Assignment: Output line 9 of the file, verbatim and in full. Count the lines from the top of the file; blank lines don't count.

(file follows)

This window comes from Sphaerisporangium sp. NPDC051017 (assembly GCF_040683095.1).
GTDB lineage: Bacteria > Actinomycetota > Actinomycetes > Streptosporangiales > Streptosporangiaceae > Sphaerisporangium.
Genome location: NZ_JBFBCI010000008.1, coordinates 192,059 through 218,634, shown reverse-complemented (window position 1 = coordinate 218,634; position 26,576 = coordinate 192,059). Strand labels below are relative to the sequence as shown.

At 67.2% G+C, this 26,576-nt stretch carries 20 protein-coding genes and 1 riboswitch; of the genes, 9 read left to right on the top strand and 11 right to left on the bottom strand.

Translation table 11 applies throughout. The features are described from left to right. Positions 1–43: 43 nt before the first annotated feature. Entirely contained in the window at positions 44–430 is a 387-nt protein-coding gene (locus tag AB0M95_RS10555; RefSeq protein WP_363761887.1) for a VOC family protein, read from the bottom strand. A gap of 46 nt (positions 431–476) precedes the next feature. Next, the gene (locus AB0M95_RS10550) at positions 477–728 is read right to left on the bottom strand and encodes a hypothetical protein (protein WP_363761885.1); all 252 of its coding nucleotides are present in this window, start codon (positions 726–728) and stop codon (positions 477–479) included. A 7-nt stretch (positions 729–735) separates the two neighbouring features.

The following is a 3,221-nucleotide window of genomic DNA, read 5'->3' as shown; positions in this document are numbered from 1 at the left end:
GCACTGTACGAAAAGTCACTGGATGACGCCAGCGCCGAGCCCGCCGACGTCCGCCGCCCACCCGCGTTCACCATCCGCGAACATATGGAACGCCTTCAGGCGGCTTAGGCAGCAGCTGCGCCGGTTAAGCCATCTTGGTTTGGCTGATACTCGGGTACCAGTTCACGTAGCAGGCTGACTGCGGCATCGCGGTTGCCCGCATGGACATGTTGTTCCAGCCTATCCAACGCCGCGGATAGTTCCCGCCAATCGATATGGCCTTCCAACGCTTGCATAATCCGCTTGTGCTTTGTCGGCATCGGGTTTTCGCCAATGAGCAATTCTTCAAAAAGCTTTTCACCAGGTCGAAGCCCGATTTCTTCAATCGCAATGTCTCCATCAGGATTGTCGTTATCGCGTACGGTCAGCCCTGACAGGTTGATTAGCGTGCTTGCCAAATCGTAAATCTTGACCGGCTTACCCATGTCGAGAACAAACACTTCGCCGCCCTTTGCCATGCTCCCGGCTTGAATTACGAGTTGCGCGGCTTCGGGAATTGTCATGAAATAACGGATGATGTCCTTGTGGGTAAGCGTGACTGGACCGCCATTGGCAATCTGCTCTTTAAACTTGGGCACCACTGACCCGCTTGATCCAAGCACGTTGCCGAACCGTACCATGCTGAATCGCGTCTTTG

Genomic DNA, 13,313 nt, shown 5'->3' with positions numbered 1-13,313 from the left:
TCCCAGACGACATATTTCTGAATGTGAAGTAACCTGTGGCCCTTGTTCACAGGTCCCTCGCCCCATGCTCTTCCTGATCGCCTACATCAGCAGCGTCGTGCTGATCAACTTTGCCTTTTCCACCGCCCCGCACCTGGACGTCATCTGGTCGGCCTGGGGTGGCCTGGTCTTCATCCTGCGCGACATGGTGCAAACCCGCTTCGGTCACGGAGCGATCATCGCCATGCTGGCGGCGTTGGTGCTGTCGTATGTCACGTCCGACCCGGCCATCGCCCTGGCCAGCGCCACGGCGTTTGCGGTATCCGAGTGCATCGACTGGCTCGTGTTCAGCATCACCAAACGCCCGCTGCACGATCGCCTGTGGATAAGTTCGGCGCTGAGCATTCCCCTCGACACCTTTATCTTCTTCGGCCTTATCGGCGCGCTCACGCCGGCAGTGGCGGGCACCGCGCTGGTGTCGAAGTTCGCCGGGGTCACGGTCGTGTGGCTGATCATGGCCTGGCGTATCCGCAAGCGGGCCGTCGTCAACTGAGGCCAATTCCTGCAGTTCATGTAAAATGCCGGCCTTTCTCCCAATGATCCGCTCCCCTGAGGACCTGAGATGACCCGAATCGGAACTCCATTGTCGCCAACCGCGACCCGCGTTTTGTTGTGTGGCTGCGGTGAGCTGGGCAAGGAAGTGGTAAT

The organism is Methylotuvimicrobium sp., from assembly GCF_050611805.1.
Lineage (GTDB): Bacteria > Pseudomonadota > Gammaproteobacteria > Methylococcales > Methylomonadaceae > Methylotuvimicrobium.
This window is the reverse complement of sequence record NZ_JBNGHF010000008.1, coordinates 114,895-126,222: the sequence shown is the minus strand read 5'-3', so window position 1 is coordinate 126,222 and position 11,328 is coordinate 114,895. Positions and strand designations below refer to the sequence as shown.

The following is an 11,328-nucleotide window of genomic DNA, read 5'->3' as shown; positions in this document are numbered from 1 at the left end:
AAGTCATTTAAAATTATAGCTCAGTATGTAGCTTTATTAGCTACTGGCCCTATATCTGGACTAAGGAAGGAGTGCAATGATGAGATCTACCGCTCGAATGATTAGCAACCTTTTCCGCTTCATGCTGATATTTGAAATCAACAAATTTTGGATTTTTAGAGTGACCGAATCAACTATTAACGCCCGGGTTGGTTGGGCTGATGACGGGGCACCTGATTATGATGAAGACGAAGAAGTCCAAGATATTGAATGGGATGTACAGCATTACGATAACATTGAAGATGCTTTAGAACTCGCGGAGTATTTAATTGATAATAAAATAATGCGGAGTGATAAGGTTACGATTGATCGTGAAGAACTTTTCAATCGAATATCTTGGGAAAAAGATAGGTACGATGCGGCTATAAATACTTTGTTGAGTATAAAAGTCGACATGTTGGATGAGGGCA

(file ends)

TCCCAGACGACATATTTCTGAATGTGAAGTAACCTGTGGCCCTTGTTCACAGGTCCCTCGCCCCATGCTCTTCCTGATCGCCTACATCAGCAGCGTCGTGCTGATCAACTTTGCCTTTTCCACCGCCCCGCACCTGGACGTCATCTGGTCGGCCTGGGGTGGCCTGGTCTTCATCCTGCGCGACATGGTGCAAACCCGCTTCGGTCACGGAGCGATCATCGCCATGCTGGCGGCGTTGGTGCTGTCGTATGTCACGTCCGACCCGGCCATCGCCCTGGCCAGCGCCACGGCGTTTGCGGTATCCGAGTGCATCGACTGGCTCGTGTTCAGCATCACCAAACGCCCGCTGCACGATCGCCTGTGGATAAGTTCGGCGCTGAGCATTCCCCTCGACACCTTTATCTTCTTCGGCCTTATCGGCGCGCTCACGCCGGCAGTGGCGGGCACCGCGCTGGTGTCGAAGTTCGCCGGGGTCACGGTCGTGTGGCTGATCATGGCCTGGCGTATCCGCAAGCGGGCCGTCGTCAACTGAGGCCAATTCCTGCAGTTCATGTAAAATGCCGGCCTTTCTCCCAATGATCCGCTCCCCTGAGGACCTGAGATGACCCGAATCGGAACTCCATTGTCGCCAACCGCGACCCGCGTTTTGTTGTGTGGCTGCGGTGAGCTGGGCAAGGAAGTGGTAAT